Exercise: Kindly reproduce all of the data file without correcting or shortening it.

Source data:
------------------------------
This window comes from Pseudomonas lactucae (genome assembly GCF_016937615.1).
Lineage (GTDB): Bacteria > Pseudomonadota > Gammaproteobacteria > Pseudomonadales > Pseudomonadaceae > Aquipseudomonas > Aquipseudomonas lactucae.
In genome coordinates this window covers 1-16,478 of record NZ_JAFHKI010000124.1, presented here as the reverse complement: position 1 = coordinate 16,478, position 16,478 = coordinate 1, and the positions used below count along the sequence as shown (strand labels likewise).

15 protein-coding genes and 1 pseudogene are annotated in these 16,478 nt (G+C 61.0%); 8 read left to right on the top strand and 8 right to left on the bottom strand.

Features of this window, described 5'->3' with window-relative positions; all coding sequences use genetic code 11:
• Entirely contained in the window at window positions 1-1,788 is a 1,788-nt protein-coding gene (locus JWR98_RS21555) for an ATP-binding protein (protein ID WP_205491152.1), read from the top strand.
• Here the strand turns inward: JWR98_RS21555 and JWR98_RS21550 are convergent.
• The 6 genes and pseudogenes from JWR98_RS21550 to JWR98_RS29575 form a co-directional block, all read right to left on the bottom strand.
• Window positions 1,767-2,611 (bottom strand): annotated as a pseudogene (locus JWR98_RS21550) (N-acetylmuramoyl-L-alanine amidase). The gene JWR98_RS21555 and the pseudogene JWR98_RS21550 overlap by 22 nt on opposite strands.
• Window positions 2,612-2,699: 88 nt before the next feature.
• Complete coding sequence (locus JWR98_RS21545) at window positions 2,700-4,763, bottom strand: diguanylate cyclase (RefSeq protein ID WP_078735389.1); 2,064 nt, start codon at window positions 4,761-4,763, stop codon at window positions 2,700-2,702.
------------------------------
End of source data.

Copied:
This window comes from Pseudomonas lactucae (genome assembly GCF_016937615.1).
Lineage (GTDB): Bacteria > Pseudomonadota > Gammaproteobacteria > Pseudomonadales > Pseudomonadaceae > Aquipseudomonas > Aquipseudomonas lactucae.
In genome coordinates this window covers 1-16,478 of record NZ_JAFHKI010000124.1, presented here as the reverse complement: position 1 = coordinate 16,478, position 16,478 = coordinate 1, and the positions used below count along the sequence as shown (strand labels likewise).

15 protein-coding genes and 1 pseudogene are annotated in these 16,478 nt (G+C 61.0%); 8 read left to right on the top strand and 8 right to left on the bottom strand.

Features of this window, described 5'->3' with window-relative positions; all coding sequences use genetic code 11:
• Entirely contained in the window at window positions 1-1,788 is a 1,788-nt protein-coding gene (locus JWR98_RS21555) for an ATP-binding protein (protein ID WP_205491152.1), read from the top strand.
• Here the strand turns inward: JWR98_RS21555 and JWR98_RS21550 are convergent.
• The 6 genes and pseudogenes from JWR98_RS21550 to JWR98_RS29575 form a co-directional block, all read right to left on the bottom strand.
• Window positions 1,767-2,611 (bottom strand): annotated as a pseudogene (locus JWR98_RS21550) (N-acetylmuramoyl-L-alanine amidase). The gene JWR98_RS21555 and the pseudogene JWR98_RS21550 overlap by 22 nt on opposite strands.
• Window positions 2,612-2,699: 88 nt before the next feature.
• Complete coding sequence (locus JWR98_RS21545) at window positions 2,700-4,763, bottom strand: diguanylate cyclase (RefSeq protein ID WP_078735389.1); 2,064 nt, start codon at window positions 4,761-4,763, stop codon at window positions 2,700-2,702.